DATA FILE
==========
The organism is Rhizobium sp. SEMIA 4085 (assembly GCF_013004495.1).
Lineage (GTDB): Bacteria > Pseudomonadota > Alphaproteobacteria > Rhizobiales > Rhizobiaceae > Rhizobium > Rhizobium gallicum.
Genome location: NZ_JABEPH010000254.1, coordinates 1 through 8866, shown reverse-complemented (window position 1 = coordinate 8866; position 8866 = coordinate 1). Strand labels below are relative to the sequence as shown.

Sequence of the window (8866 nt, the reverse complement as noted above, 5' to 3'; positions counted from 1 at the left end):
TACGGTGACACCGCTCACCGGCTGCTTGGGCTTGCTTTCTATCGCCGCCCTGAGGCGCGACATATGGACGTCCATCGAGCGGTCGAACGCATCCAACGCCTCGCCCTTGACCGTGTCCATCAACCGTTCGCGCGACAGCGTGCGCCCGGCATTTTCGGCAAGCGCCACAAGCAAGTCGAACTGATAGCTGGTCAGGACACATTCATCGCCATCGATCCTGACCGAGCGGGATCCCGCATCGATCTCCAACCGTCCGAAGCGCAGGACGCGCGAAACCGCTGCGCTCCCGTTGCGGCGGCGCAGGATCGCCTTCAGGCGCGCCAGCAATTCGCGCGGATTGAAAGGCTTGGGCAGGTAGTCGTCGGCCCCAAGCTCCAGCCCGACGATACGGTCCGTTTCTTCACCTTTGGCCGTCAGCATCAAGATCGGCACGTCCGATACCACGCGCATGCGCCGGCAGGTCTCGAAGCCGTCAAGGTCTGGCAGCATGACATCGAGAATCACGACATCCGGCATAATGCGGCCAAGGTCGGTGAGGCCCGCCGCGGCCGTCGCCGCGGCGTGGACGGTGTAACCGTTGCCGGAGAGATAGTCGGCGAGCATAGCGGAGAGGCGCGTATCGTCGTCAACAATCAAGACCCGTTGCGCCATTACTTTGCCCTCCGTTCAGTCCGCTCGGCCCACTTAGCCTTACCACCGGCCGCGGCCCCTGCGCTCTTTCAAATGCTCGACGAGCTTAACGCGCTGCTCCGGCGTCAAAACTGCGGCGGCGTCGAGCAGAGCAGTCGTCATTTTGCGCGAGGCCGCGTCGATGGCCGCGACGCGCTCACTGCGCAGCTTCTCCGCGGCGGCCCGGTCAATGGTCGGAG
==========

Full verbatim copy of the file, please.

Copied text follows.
The organism is Rhizobium sp. SEMIA 4085 (assembly GCF_013004495.1).
Lineage (GTDB): Bacteria > Pseudomonadota > Alphaproteobacteria > Rhizobiales > Rhizobiaceae > Rhizobium > Rhizobium gallicum.
Genome location: NZ_JABEPH010000254.1, coordinates 1 through 8866, shown reverse-complemented (window position 1 = coordinate 8866; position 8866 = coordinate 1). Strand labels below are relative to the sequence as shown.

Sequence of the window (8866 nt, the reverse complement as noted above, 5' to 3'; positions counted from 1 at the left end):
TACGGTGACACCGCTCACCGGCTGCTTGGGCTTGCTTTCTATCGCCGCCCTGAGGCGCGACATATGGACGTCCATCGAGCGGTCGAACGCATCCAACGCCTCGCCCTTGACCGTGTCCATCAACCGTTCGCGCGACAGCGTGCGCCCGGCATTTTCGGCAAGCGCCACAAGCAAGTCGAACTGATAGCTGGTCAGGACACATTCATCGCCATCGATCCTGACCGAGCGGGATCCCGCATCGATCTCCAACCGTCCGAAGCGCAGGACGCGCGAAACCGCTGCGCTCCCGTTGCGGCGGCGCAGGATCGCCTTCAGGCGCGCCAGCAATTCGCGCGGATTGAAAGGCTTGGGCAGGTAGTCGTCGGCCCCAAGCTCCAGCCCGACGATACGGTCCGTTTCTTCACCTTTGGCCGTCAGCATCAAGATCGGCACGTCCGATACCACGCGCATGCGCCGGCAGGTCTCGAAGCCGTCAAGGTCTGGCAGCATGACATCGAGAATCACGACATCCGGCATAATGCGGCCAAGGTCGGTGAGGCCCGCCGCGGCCGTCGCCGCGGCGTGGACGGTGTAACCGTTGCCGGAGAGATAGTCGGCGAGCATAGCGGAGAGGCGCGTATCGTCGTCAACAATCAAGACCCGTTGCGCCATTACTTTGCCCTCCGTTCAGTCCGCTCGGCCCACTTAGCCTTACCACCGGCCGCGGCCCCTGCGCTCTTTCAAATGCTCGACGAGCTTAACGCGCTGCTCCGGCGTCAAAACTGCGGCGGCGTCGAGCAGAGCAGTCGTCATTTTGCGCGAGGCCGCGTCGATGGCCGCGACGCGCTCACTGCGCAGCTTCTCCGCGGCGGCCCGGTCAATGGTCGGAG